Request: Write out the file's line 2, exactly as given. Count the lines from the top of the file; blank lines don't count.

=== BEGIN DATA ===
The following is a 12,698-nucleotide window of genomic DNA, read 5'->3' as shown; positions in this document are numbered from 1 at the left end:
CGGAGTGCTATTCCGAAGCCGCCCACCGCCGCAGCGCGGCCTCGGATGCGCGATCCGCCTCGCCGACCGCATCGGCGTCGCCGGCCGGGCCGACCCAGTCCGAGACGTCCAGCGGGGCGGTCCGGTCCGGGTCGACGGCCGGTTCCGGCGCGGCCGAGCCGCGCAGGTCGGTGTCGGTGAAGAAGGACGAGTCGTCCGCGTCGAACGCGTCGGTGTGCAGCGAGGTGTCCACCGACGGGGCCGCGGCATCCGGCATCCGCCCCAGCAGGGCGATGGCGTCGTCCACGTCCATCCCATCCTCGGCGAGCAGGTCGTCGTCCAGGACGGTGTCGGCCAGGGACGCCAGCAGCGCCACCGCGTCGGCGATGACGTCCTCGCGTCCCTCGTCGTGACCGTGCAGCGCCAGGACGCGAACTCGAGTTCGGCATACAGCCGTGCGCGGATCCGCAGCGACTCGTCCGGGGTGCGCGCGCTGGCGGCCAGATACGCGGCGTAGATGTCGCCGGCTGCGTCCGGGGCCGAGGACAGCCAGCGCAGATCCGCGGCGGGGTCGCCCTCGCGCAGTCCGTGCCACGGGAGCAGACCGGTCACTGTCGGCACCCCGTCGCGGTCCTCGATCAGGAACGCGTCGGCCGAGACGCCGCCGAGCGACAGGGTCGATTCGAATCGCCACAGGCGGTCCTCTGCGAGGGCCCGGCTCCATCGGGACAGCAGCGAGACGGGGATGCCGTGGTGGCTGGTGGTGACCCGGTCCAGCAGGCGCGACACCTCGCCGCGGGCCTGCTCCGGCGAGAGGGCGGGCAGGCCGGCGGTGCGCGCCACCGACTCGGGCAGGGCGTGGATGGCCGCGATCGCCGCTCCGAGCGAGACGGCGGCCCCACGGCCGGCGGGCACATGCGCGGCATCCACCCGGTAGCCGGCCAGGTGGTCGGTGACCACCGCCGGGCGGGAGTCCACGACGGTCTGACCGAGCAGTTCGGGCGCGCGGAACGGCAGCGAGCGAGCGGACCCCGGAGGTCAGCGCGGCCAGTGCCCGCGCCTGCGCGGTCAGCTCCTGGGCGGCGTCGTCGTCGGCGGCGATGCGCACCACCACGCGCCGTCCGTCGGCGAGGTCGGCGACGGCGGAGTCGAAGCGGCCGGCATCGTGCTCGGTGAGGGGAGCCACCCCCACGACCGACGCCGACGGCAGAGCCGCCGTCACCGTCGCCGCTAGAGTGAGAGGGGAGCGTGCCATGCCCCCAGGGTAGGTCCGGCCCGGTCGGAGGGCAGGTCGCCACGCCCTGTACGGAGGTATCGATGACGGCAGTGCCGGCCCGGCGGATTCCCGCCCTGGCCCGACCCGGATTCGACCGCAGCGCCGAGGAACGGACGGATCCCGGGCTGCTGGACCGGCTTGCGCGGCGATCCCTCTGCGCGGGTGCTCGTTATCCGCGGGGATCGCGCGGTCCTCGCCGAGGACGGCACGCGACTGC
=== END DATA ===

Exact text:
CGGAGTGCTATTCCGAAGCCGCCCACCGCCGCAGCGCGGCCTCGGATGCGCGATCCGCCTCGCCGACCGCATCGGCGTCGCCGGCCGGGCCGACCCAGTCCGAGACGTCCAGCGGGGCGGTCCGGTCCGGGTCGACGGCCGGTTCCGGCGCGGCCGAGCCGCGCAGGTCGGTGTCGGTGAAGAAGGACGAGTCGTCCGCGTCGAACGCGTCGGTGTGCAGCGAGGTGTCCACCGACGGGGCCGCGGCATCCGGCATCCGCCCCAGCAGGGCGATGGCGTCGTCCACGTCCATCCCATCCTCGGCGAGCAGGTCGTCGTCCAGGACGGTGTCGGCCAGGGACGCCAGCAGCGCCACCGCGTCGGCGATGACGTCCTCGCGTCCCTCGTCGTGACCGTGCAGCGCCAGGACGCGAACTCGAGTTCGGCATACAGCCGTGCGCGGATCCGCAGCGACTCGTCCGGGGTGCGCGCGCTGGCGGCCAGATACGCGGCGTAGATGTCGCCGGCTGCGTCCGGGGCCGAGGACAGCCAGCGCAGATCCGCGGCGGGGTCGCCCTCGCGCAGTCCGTGCCACGGGAGCAGACCGGTCACTGTCGGCACCCCGTCGCGGTCCTCGATCAGGAACGCGTCGGCCGAGACGCCGCCGAGCGACAGGGTCGATTCGAATCGCCACAGGCGGTCCTCTGCGAGGGCCCGGCTCCATCGGGACAGCAGCGAGACGGGGATGCCGTGGTGGCTGGTGGTGACCCGGTCCAGCAGGCGCGACACCTCGCCGCGGGCCTGCTCCGGCGAGAGGGCGGGCAGGCCGGCGGTGCGCGCCACCGACTCGGGCAGGGCGTGGATGGCCGCGATCGCCGCTCCGAGCGAGACGGCGGCCCCACGGCCGGCGGGCACATGCGCGGCATCCACCCGGTAGCCGGCCAGGTGGTCGGTGACCACCGCCGGGCGGGAGTCCACGACGGTCTGACCGAGCAGTTCGGGCGCGCGGAACGGCAGCGAGCGAGCGGACCCCGGAGGTCAGCGCGGCCAGTGCCCGCGCCTGCGCGGTCAGCTCCTGGGCGGCGTCGTCGTCGGCGGCGATGCGCACCACCACGCGCCGTCCGTCGGCGAGGTCGGCGACGGCGGAGTCGAAGCGGCCGGCATCGTGCTCGGTGAGGGGAGCCACCCCCACGACCGACGCCGACGGCAGAGCCGCCGTCACCGTCGCCGCTAGAGTGAGAGGGGAGCGTGCCATGCCCCCAGGGTAGGTCCGGCCCGGTCGGAGGGCAGGTCGCCACGCCCTGTACGGAGGTATCGATGACGGCAGTGCCGGCCCGGCGGATTCCCGCCCTGGCCCGACCCGGATTCGACCGCAGCGCCGAGGAACGGACGGATCCCGGGCTGCTGGACCGGCTTGCGCGGCGATCCCTCTGCGCGGGTGCTCGTTATCCGCGGGGATCGCGCGGTCCTCGCCGAGGACGGCACGCGACTGC